1. There’s a whole section on privacy, censorship, and freedom, both domestic and abroad. You can also find a link to it in the left sidebar.

2. I proposed two modes of hands-on involvement in fighting authoritarian-government censorship and repression. One is to immediately adopt the quick-and-dirty tactics of, by adding a little code to your websites. (I’ve done that already on four sites.) The other is to help me theorize about a badly needed next-generation improvement on those.

3. There’s a whole section on technology-related economic development (again, also accessible from the left sidebar), most of it added recently in connection with my preparations for or ruminations after TechLeb. The most actionable private-sector idea in the lot is probably this one.

Please help. Everybody can.

June 10, 2006 in practice

Four days ago, I posted advocating putting code from onto your site. The goal is to fight censorship by spreading censored text across as many web pages as follows. And as you can see from the green/yellow box in the upper left of this page, I followed my own advice.

Well, here’s my very preliminary report:

1. It looks ugly, and has a pair of mandatory outgong links to Amnesty International and

2. Since I picked a small size, there isn’t much text, and even so it’s hard to read.

3. Disappointingly, what little text there is doesn’t seem to change very often beyond a fixed rotating set of snippets.

4. I can’t detect a performance impact on my sites.

Well, there’s a lot more to do, but it’s at least a start.

June 9, 2006

Terrorism prevention in practice

The following comes from a family friend, Mike Grant, who happens to work for an IT vendor, Trilogy. He’s your typical white, American-accented, personable, well-mannered, well-organized, highly intelligent, highly articulate mid-20s Johns Hopkins graduate. Read more

June 9, 2006

Qui custodiet ipsos custodes?

I’ve argued long and loud that even the most secret of government probing needs to be done in some sense openly. That’s hardly a new observation with me. For example, David Brin argued the point effectively in The Transparent Society.

Tom Greene, however, makes the case even more effectively, in just one sentence:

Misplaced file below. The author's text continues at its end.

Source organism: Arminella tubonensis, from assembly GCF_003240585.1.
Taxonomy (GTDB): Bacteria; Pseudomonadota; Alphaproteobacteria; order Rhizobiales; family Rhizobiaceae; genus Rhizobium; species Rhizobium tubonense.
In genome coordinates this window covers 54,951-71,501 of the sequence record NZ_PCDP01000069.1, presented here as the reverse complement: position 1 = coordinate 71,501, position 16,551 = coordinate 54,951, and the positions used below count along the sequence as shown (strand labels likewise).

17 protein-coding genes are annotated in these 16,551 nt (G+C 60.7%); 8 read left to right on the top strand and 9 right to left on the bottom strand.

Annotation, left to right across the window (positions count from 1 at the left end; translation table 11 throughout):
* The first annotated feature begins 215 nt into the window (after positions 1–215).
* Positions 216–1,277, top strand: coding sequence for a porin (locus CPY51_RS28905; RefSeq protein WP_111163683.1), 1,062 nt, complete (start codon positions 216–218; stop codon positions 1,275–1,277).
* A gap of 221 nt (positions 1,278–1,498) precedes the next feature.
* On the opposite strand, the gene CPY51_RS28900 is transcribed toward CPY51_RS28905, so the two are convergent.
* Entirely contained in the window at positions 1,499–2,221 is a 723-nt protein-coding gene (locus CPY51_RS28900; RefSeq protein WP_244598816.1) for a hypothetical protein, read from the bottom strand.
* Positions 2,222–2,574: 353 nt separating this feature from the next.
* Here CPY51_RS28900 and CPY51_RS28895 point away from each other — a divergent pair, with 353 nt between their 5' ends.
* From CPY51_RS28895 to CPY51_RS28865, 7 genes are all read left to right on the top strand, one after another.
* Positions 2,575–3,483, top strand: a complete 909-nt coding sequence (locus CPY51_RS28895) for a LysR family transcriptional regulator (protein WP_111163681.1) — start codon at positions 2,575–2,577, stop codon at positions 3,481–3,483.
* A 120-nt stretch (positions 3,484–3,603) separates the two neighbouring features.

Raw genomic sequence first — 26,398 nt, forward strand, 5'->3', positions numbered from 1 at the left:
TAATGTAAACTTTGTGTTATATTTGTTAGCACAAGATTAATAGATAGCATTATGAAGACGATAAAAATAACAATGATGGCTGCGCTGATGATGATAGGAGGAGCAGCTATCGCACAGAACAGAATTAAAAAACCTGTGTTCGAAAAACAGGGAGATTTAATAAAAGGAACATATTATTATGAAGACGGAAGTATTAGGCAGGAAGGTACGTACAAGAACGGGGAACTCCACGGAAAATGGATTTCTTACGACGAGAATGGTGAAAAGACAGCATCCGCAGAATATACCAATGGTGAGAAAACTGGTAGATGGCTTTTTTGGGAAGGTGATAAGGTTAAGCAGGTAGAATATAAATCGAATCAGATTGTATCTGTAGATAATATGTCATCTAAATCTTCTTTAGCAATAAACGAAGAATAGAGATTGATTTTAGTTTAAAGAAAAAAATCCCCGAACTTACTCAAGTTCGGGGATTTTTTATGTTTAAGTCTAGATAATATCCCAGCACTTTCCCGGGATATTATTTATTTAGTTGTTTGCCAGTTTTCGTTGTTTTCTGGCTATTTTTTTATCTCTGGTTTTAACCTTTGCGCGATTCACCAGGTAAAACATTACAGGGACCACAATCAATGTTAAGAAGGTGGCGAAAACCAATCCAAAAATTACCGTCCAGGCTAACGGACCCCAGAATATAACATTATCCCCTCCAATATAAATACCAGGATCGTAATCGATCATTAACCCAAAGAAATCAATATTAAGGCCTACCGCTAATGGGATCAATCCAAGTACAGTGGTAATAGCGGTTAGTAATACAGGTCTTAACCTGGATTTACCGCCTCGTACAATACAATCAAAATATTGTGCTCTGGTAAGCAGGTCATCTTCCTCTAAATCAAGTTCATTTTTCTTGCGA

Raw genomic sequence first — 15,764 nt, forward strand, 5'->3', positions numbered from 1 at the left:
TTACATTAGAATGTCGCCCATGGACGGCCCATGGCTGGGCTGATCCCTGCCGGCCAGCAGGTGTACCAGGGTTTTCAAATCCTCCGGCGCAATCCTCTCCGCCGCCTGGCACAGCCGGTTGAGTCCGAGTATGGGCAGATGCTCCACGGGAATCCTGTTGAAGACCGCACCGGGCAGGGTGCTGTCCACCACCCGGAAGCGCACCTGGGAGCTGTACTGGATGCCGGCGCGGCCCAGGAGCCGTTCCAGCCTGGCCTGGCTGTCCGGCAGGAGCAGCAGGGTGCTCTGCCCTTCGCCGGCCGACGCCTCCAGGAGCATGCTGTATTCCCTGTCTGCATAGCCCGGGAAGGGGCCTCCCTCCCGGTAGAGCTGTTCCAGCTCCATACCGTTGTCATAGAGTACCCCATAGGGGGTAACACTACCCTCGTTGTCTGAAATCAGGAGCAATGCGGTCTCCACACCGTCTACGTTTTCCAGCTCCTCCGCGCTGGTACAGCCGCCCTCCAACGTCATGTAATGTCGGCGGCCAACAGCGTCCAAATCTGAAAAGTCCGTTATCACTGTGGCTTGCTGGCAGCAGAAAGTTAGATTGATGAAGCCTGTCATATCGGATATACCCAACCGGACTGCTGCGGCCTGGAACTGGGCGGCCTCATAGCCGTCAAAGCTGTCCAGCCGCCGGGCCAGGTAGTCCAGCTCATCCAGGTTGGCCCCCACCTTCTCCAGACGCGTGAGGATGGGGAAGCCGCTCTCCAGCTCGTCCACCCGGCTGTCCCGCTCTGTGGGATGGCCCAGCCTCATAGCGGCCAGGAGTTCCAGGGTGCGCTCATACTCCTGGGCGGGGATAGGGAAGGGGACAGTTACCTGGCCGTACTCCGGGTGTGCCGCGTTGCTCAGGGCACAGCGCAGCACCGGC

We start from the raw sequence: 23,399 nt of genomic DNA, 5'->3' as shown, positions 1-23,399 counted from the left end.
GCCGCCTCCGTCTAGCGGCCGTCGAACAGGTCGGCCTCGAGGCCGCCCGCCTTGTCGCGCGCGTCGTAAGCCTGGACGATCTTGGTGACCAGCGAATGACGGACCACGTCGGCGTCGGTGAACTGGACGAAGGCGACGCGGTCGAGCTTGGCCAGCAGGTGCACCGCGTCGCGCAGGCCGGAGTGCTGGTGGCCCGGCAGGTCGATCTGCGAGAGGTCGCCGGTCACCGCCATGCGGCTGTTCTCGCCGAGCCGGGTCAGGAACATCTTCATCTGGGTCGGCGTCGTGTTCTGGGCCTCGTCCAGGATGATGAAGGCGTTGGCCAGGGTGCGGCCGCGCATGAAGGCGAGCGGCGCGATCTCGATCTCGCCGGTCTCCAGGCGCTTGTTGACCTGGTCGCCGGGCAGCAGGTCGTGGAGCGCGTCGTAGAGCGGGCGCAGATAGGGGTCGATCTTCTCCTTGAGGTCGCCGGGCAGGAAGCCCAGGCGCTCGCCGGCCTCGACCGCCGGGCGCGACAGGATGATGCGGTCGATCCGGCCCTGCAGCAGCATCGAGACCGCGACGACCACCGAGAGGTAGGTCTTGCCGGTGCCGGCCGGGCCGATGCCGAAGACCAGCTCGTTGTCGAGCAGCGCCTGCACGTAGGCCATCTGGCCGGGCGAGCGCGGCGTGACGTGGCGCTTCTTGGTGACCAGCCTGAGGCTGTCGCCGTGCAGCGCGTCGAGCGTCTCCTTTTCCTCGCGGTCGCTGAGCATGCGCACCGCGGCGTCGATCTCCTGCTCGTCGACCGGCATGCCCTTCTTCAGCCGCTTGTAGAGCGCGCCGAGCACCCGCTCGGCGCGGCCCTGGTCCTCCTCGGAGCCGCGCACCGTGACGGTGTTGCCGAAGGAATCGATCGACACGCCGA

It’s ironic that spooks so often remind us that we’ve got nothing to fear from their activities if we’ve got nothing nasty to hide, while they themselves are rarely comfortable without multiple layers of secrecy, anonymity and plausible deniability.

And he backs it up (actually, precedes it) in this excerpt:

The best conversation I had was with Robert van Bosbeek of the Dutch National Police. I asked him if he was tempted to buy anything.

“Not really,” he said with a laugh. “But it’s always good to see what’s on offer. Basically, we’re three or four years ahead of all this.”

He said that in the Netherlands, communications intercept capabilities are advanced and well established, and yet, in practice, less problematic than in many other countries. “Our legal system is more transparent,” he said, “so we can do what we need to do without controversy. Transparency makes law enforcement easier, not more difficult.”

Emphasis mine.

June 7, 2006

Sergei Brin doubts his course in China

From an AP story about a press conference given while he was visiting Capitol Hill for one-on-ones with senators:

Google Inc. co-founder Sergey Brin acknowledged Tuesday the dominant Internet company has compromised its principles by accommodating Chinese censorship demands. He said Google is wrestling to make the deal work before deciding whether to reverse course.

June 6, 2006

Freedom even without data privacy

To reiterate and expand on some points that I keep making: